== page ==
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Healing for the Homeless

Providence House of Charity Clinic offers medical care—and much more—to the area’s most vulnerable

A newly-expanded Providence clinic aims to help our region’s most vulnerable population by bringing health care to a location where the need is greatest: one block from the House of Charity, in downtown Spokane. The new clinic was paid for by a generous grant from Providence Health Care Foundation, as well as Providence Community Benefit funds and proceeds from the Providence Sacred Heart Gift Shop.

Most patients can be treated right at the clinic rather than in a hospital emergency department. “Our goal is to offer the right care in the right place,” says Kelly Piger, senior director of physician practice for Providence Medical Group. Homeless people typically seek medical care in the emergency department. “Not only is that setting far costlier, but it crowds the ED with patients who could be treated elsewhere,” Piger says.

40 Years of Outreach

People can be treated at the Providence House of Charity Clinic and in some cases avoid a costly emergency department visit. (Photo by Catholic Health Association.)
People can be treated at the Providence House of Charity Clinic and in some cases avoid a costly emergency department visit. (Photo by Catholic Health Association.)

The Providence House of Charity Clinic, the oldest outreach facility in the state, was launched in 1976 in collaboration with Catholic Charities. Sister Peter Claver, Sacred Heart’s administrator at the time, saw a need to serve the chronically homeless, and Catholic Charities was—and remains—an ideal partner. The original clinic was in a small room inside the House of Charity and was staffed two half days a week by a group of dedicated volunteers.

The complex medical needs of Spokane’s poorest citizens have increased significantly over the last few years, so then Catholic Charities acquired a building near the House of Charity, the decision was made to relocate and expand this vital community resource.

The clinic is now open weekdays from 8:30 a.m. to 4:30 p.m., offering everything from treatment for common medical conditions to a comprehensive array of screenings, tests and immunizations.

Supporting the Mission

Clinic volunteers work hand in hand with House of Charity staff to identify patients and ensure their needs are being met. In fact, sometimes they don’t wait for patrons to show up at the clinic, but instead head over to the House of Charity and walk patients back to the clinic for much-needed care.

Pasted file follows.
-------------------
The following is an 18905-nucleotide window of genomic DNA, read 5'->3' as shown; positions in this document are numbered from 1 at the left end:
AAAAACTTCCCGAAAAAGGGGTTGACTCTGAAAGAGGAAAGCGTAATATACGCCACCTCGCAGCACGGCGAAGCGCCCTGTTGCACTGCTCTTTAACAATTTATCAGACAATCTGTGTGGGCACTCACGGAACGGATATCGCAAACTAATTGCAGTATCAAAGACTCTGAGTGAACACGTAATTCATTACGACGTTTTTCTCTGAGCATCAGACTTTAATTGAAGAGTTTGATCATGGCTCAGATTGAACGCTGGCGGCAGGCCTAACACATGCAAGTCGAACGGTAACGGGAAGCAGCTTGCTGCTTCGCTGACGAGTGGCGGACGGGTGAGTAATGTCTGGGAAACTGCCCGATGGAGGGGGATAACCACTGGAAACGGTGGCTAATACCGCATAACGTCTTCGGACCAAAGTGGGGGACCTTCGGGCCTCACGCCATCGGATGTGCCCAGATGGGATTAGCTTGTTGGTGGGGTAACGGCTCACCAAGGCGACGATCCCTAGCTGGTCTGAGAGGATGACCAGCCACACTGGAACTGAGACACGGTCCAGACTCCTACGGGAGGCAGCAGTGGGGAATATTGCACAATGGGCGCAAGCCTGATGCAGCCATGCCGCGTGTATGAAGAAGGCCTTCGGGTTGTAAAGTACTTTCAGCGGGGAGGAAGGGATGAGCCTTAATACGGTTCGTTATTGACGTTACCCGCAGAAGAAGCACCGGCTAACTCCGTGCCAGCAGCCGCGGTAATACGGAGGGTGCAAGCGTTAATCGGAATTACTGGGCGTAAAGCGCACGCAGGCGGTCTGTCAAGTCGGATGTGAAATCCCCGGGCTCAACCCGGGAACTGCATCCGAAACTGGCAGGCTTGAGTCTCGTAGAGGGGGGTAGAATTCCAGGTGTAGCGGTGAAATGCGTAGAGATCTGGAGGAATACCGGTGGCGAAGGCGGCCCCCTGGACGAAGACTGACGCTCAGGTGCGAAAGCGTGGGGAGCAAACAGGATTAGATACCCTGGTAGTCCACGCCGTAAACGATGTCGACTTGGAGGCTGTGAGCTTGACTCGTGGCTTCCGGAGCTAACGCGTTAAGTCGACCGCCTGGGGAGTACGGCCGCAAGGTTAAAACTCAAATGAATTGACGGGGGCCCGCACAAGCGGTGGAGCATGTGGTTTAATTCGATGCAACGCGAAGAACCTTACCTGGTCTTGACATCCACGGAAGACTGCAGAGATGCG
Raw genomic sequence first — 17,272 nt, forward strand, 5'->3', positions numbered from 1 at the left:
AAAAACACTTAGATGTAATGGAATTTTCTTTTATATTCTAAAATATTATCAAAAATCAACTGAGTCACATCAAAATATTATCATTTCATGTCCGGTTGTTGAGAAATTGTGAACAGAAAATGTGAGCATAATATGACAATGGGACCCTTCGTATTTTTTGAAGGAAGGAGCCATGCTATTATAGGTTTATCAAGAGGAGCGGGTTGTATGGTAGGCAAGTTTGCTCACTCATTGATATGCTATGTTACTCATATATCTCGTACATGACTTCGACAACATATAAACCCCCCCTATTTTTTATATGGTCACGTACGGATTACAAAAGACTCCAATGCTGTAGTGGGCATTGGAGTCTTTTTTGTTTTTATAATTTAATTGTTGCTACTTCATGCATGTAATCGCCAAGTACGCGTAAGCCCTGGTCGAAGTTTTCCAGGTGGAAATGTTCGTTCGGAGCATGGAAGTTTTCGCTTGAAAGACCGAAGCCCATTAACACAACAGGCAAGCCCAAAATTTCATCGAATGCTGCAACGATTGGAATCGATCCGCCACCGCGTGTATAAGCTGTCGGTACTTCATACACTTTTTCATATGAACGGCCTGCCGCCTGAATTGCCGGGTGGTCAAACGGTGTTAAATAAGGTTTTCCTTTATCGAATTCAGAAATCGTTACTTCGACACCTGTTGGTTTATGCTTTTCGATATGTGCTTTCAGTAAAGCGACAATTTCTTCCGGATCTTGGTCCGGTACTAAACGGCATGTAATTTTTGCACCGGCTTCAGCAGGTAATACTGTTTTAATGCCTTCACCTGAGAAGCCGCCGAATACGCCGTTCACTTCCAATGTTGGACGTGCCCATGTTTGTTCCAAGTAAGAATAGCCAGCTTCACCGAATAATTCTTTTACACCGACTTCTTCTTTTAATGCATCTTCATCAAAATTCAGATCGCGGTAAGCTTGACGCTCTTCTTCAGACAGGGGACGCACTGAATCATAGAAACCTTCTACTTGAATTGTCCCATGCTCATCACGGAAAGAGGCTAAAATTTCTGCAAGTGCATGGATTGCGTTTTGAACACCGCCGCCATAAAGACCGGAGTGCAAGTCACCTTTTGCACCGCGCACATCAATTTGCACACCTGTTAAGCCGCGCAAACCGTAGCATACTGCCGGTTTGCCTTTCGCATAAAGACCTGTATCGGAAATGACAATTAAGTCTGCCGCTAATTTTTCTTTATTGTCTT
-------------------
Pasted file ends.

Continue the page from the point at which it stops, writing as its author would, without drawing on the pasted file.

This clinic is the epitome of the Providence Mission,” Piger says. “It truly goes back to the roots of why we were founded.”

Volunteer physicians, registered nurses and advanced registered nurse practitioners remain the cornerstone of the new clinic but are now supplemented by three full-time paid Providence staff. “The volunteers are essential, but the full-time staff help us provide a continuity of care that is especially important for this population,” Piger says.

The new clinic offers the same quality, comprehensive care that people receive in more than 50 Providence locations throughout Spokane and Stevens counties. Access to electronic medical records allows staff to quickly review patient history and determine cost-effective treatment options, as well as avoid redundant care and ensure appropriate follow-up.

People come to the clinic for medical care but often end up receiving much more. “Our patients are usually on Apple Health [Washington state’s name for Medicaid], but if not, we have the ability to get them signed up while they are here,” Piger says.

Natalie Jackson, patient navigator, explains that clinic staff help patients access services including housing, transportation, and behavioral health and substance abuse programs. They also try to match patients with primary care providers, often at the Spokane Teaching Health Clinic.

“We may not offer all the necessary resources under this roof, but we can get them plugged in to the right areas,” Jackson says. “There are so many pieces to the puzzle—we’re trying to look at the bigger picture.” One recent patient left in tears of gratitude after Jackson provided her with a job lead.

“I tell every person who comes through the door about different services that are available to them,” Jackson says. “Some are ready, some are not, but when they’re ready, they know where to find us and we’ll be here for them.”